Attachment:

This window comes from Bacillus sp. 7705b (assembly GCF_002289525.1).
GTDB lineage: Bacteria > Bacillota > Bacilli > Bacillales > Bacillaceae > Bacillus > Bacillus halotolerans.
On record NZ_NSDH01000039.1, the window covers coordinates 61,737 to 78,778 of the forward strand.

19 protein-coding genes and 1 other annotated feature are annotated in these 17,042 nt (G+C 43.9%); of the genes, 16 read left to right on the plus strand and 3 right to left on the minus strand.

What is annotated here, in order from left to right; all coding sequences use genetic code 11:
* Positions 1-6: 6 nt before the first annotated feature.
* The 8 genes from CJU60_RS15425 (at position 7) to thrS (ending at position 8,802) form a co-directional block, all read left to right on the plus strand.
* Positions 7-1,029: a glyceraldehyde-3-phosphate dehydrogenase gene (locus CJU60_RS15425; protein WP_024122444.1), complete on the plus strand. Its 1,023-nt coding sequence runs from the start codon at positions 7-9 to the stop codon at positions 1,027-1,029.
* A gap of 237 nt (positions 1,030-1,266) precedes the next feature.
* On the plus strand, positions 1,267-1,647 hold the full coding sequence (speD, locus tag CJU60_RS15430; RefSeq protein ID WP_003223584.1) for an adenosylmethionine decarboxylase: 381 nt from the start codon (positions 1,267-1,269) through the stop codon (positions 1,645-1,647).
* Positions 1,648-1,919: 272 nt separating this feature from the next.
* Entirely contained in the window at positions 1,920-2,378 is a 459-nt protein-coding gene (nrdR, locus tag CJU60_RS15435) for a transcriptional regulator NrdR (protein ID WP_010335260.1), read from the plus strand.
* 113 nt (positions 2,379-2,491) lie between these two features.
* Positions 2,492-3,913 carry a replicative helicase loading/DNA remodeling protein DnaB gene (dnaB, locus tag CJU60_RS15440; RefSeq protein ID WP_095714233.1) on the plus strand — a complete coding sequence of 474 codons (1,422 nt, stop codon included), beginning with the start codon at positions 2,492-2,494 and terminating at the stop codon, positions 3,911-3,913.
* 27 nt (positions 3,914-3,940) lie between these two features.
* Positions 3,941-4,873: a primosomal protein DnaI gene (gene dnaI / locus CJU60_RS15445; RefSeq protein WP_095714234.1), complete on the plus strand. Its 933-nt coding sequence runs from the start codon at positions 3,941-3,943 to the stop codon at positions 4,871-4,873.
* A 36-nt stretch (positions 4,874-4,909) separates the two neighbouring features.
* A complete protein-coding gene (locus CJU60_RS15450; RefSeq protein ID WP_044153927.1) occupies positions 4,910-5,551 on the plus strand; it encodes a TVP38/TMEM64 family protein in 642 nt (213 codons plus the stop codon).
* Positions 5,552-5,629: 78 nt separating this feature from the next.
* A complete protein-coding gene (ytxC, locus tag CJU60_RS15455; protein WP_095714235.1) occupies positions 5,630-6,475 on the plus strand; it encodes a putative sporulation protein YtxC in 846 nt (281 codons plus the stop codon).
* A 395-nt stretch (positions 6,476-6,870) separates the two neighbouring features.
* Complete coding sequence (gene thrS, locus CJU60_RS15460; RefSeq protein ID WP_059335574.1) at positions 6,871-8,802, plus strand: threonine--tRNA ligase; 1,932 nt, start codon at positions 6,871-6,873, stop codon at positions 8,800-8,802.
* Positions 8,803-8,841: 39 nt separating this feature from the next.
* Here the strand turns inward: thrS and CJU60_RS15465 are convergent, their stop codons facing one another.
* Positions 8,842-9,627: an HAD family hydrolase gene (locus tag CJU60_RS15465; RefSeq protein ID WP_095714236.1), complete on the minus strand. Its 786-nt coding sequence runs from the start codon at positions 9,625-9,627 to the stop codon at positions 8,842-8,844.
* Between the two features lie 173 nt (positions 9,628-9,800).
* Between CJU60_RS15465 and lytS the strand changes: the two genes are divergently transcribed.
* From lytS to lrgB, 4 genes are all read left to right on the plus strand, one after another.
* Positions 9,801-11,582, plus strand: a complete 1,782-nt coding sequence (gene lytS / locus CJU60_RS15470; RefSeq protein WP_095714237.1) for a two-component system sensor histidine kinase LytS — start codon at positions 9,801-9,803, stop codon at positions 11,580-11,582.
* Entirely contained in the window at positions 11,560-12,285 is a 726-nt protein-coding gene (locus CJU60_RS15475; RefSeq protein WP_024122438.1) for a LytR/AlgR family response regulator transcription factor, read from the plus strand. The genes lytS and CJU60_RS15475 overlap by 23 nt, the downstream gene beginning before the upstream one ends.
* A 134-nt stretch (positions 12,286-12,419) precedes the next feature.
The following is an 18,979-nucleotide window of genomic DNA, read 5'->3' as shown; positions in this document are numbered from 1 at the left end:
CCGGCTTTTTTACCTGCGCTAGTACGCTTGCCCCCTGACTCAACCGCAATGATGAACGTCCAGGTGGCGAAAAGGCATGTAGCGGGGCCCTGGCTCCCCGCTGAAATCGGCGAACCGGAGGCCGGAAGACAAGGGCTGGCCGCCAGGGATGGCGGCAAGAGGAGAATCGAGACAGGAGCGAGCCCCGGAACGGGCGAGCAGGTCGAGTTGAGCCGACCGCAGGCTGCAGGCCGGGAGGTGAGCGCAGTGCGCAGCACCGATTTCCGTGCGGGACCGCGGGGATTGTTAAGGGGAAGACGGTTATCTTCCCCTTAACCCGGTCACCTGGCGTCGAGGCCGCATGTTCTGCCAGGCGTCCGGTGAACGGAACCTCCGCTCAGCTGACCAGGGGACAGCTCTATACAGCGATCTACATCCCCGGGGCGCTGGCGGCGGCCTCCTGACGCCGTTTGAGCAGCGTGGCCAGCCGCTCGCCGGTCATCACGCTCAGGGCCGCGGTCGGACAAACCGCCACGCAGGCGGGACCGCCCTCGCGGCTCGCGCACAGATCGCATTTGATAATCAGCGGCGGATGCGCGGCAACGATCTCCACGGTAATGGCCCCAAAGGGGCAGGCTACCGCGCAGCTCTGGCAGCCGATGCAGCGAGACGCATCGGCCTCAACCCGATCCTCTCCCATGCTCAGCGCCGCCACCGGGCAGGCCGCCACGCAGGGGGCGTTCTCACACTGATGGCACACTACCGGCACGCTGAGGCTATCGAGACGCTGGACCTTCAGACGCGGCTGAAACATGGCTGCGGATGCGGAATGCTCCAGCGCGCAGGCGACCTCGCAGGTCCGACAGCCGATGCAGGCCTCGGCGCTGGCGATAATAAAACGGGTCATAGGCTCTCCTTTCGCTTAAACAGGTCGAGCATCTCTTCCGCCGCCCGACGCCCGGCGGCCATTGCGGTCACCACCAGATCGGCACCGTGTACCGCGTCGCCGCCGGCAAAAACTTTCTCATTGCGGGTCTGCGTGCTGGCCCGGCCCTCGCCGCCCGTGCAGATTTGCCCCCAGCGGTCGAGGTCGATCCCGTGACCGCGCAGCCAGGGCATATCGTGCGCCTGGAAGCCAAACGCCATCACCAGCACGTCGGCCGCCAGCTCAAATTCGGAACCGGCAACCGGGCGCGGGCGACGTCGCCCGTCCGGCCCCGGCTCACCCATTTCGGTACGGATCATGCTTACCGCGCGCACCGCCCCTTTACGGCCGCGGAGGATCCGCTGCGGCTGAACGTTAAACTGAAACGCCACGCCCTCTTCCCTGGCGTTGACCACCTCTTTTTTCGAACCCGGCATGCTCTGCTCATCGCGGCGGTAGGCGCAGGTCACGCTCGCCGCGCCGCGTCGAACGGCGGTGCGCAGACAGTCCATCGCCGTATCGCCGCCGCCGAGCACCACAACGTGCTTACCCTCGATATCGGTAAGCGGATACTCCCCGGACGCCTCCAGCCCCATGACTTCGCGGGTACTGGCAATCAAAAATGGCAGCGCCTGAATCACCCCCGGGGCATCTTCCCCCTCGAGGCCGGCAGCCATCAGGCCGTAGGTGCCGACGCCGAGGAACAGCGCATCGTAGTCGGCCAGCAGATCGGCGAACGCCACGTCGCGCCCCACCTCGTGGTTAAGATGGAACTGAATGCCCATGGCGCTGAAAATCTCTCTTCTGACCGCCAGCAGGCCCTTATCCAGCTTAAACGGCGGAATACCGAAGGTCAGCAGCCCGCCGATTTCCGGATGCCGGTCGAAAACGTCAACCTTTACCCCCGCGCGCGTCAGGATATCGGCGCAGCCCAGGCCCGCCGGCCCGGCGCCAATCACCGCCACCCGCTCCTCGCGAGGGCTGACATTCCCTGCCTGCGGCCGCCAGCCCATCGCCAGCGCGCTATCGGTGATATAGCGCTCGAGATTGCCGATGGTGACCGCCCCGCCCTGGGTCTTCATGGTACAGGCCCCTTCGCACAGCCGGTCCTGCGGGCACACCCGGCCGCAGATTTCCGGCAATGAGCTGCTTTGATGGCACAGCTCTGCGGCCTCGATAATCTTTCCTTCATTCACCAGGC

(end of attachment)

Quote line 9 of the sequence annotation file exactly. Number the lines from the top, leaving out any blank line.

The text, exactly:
* A gap of 237 nt (positions 1,030-1,266) precedes the next feature.